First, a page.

Abstract 8

Posted On July 22, 2014
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Miller, E. M.., Lederberg, A.R., & Easterbrooks, S. R. (2012). Phonological Awareness: Explicit Instruction of Young Deaf and Hard-of-Hearing Children. Journal of Deaf Studies and Deaf Education. First published online January 9, 2013 doi:10.1093/deafed/ens067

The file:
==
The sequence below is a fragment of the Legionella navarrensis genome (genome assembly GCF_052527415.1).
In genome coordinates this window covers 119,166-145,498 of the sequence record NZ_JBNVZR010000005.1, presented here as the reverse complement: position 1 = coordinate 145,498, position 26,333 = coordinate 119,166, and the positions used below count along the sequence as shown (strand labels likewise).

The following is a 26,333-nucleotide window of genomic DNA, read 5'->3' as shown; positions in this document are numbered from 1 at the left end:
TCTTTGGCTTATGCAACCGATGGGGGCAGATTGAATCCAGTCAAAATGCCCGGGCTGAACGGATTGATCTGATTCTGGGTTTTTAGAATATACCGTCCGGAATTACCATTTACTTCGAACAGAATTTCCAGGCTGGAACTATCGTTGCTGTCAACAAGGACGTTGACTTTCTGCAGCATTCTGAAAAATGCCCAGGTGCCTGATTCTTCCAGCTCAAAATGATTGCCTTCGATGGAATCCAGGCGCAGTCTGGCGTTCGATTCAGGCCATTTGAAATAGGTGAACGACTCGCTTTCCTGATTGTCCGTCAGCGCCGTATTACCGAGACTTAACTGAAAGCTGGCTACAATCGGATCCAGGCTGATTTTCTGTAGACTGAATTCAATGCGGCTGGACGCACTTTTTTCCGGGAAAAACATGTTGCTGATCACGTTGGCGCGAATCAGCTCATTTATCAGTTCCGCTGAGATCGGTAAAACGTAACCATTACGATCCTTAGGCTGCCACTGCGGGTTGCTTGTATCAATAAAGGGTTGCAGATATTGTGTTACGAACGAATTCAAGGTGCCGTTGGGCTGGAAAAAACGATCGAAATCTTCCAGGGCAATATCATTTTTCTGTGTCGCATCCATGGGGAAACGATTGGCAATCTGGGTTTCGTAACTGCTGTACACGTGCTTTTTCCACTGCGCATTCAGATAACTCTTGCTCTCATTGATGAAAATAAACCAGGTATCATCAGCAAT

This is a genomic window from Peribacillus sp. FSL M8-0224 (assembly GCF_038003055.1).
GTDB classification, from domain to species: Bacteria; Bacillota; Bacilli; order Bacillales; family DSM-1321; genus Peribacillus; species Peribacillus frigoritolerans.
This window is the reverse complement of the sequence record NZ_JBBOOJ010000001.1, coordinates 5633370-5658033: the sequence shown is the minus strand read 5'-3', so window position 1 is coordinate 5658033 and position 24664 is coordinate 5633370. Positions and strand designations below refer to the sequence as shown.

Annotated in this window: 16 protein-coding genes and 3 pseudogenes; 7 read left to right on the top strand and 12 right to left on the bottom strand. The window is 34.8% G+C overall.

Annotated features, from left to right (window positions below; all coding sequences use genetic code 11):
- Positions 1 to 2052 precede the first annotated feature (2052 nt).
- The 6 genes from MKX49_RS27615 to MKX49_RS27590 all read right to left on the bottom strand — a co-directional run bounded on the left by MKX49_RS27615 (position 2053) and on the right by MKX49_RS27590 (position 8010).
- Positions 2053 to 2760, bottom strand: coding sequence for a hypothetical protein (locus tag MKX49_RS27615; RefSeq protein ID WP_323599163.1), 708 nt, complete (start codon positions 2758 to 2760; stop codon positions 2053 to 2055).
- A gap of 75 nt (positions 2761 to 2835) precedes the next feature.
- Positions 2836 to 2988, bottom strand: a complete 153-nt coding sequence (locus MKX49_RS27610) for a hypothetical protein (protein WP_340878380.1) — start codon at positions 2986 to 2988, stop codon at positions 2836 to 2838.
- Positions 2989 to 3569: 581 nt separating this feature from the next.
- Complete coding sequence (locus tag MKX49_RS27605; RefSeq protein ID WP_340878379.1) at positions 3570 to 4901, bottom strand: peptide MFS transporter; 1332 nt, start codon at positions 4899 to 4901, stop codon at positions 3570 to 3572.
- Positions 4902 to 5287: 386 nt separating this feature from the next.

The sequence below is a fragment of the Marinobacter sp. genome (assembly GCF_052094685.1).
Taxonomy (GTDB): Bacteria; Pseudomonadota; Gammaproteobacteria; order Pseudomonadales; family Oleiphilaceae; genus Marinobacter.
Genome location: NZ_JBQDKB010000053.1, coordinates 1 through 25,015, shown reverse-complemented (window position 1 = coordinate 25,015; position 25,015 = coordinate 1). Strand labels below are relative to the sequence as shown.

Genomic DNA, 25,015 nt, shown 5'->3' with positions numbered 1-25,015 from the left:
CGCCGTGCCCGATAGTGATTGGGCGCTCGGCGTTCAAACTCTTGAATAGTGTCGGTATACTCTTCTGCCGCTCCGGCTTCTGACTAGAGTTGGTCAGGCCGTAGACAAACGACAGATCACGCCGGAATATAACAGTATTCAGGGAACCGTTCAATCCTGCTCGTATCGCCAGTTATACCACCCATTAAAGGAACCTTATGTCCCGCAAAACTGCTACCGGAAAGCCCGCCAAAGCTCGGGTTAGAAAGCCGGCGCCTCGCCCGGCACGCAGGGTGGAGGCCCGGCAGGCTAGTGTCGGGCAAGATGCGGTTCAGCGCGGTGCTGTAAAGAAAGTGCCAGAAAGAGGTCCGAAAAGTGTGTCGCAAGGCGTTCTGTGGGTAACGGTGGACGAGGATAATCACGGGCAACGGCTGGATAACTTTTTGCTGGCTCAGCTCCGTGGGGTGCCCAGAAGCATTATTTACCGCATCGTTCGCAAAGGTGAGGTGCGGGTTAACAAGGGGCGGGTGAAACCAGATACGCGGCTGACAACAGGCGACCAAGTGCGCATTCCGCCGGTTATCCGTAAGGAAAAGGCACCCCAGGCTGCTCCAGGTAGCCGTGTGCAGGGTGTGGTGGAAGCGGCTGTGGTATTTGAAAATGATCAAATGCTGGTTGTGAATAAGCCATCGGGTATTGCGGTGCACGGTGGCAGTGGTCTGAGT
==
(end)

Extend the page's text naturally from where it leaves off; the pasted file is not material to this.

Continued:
The goal of this study was to explore the development of spoken phonological awareness for deaf and hard-of-hearing children (DHH) with functional hearing (i.e., the ability to access spoken language through hearing). Teachers explicitly taught five preschoolers the phonological awareness skills of syllable segmentation, initial phoneme isolation, and rhyme discrimination in the context of a multifaceted emergent literacy intervention. Instruction occurred in settings where teachers used simultaneous communication or spoken language only. A multiple-baseline across skills design documented a functional relation between instruction and skill acquisition for those children who did not have the skills at baseline with one exception; one child did not meet criteria for syllable segmentation. These results were confirmed by changes on phonological awareness tests that were administered at the beginning and end of the school year. We found that DHH children who varied in primary communication mode, chronological age, and language ability all benefited from explicit instruction in phonological awareness.

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